U.S. Government Borrowing Costs Are Going Higher

[MUSIC PLAYING] Hey guys, good afternoon. It’s Scott Garliss,
at Stansbury Research. Today is Tuesday, February 20th. This is your
Newswire MarketWatch. Markets are lower
this afternoon. The Dow’s off over 1%. Basically, what’s going on
here is Walmart set the tone early this morning. They came out and reported
earnings weaker than expected on EPS, but better
than expected revenues. But their guidance was
disappointing them. What’s going on here
is e-commerce revenues came in much weaker
than expected. That’s not good. People were really
look for growth here and the concern is
Amazon is stealing market share from Walmart. Also, what we had was the
treasury is $258 billion worth of auctions this week. Today, in particular,
was a record setting day, $179 billion worth of auctions. It was the three
in six month bills. The four week bill
and the two year note, the things that
really stood out here were bid to cover ratios were a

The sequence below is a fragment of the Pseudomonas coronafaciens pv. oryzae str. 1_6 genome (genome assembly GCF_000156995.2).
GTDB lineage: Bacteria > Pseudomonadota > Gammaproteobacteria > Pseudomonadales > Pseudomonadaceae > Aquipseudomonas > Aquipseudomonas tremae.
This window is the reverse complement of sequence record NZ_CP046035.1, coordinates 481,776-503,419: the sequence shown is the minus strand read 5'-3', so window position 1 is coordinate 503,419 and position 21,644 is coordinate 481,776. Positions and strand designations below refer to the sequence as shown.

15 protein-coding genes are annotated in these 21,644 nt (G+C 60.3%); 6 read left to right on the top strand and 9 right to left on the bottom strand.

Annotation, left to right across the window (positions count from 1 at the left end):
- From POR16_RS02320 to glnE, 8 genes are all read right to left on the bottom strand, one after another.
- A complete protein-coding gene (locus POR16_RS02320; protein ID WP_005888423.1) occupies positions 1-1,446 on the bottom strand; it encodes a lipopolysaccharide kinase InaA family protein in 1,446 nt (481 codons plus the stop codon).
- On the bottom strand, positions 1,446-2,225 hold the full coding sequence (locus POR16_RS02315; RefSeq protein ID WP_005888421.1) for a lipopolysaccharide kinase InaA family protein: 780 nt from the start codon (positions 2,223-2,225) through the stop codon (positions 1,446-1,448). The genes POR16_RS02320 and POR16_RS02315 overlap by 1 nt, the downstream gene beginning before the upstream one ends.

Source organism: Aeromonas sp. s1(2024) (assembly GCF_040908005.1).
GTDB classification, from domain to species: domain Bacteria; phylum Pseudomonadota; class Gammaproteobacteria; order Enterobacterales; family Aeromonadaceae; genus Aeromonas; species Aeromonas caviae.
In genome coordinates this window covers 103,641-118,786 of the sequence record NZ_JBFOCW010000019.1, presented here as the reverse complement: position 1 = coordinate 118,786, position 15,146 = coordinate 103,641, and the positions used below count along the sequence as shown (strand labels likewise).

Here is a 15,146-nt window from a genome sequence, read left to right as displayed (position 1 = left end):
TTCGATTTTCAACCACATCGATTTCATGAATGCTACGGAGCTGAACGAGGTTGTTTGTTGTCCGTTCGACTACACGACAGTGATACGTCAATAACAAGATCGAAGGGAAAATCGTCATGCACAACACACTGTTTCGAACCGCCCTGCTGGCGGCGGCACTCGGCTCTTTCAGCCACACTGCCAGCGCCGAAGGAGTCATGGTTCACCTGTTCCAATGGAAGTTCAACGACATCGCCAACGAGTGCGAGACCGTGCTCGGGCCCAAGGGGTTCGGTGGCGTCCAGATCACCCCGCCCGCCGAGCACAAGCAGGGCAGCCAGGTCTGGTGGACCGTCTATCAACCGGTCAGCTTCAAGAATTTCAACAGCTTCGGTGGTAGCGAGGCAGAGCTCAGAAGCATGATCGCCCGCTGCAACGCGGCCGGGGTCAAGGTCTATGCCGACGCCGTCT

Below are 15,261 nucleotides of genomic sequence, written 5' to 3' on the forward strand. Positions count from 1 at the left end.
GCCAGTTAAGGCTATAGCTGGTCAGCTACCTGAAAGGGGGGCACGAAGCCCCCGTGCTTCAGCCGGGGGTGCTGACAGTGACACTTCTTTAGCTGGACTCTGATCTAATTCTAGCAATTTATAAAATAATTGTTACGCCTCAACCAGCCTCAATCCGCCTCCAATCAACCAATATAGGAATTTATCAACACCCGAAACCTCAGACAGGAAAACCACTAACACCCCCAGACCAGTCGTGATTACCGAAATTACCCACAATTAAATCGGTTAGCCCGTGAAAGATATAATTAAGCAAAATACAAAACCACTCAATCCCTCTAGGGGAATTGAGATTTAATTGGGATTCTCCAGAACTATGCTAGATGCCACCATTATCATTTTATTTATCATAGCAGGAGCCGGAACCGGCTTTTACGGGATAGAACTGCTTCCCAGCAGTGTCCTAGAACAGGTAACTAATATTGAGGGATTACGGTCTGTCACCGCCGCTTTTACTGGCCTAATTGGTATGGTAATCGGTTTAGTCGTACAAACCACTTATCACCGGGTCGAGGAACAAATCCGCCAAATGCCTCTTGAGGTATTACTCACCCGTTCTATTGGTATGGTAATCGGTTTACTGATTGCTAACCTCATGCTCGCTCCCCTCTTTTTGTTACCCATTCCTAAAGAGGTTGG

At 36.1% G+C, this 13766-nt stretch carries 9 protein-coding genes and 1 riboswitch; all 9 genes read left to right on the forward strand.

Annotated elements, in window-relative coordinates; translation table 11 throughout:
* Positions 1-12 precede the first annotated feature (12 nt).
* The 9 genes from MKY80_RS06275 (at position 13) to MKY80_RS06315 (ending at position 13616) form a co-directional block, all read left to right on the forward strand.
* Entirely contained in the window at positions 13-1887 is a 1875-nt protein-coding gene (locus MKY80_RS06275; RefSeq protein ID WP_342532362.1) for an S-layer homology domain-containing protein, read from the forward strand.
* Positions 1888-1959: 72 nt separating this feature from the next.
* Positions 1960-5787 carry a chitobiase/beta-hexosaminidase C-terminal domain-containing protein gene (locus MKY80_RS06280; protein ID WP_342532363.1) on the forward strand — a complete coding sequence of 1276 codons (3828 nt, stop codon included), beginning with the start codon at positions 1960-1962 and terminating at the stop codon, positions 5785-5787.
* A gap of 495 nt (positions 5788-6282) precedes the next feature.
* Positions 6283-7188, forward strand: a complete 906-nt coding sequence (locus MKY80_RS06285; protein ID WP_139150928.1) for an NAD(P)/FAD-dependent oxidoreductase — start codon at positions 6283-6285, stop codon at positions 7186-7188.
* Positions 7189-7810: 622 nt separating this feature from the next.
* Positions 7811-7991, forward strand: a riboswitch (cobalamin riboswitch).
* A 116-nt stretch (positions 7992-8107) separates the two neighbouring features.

little bit weaker than expected of note. Let me see here. The stats I’m looking at,
the four week note offering, the bid to cover was
the lowest since 2008. So right before the
financial crisis, and also in the two
year note the offering sold the highest yield
in almost a decade. So again the bid to cover
ratio was weak there. When we say bid
to cover ratio, we are talking about demand
versus what is offered. Typically in these auctions,
a bid to cover ratio tends to run around 2.8 to 3x. Not the case today. So this is a good
case for the shorts to say borrowing costs
for the US are going up. This is going to be
bad for bond prices. This is why we’re seeing
the market go lower today. Also tomorrow, we get a
couple of things going on. First, we’re going
to get global growth data in terms of flash PMI. From the Eurozone,
Japan, and the US, I would expect them
to be good numbers. But you can make the case,
how much better can they be? Also the other thing
coming out tomorrow, is FOMC minutes from
the most recent meeting. What people are going to
be concerned about here is if the US is seeing
a pickup in growth. What does that mean for the Fed? Thanks a lot for tuning
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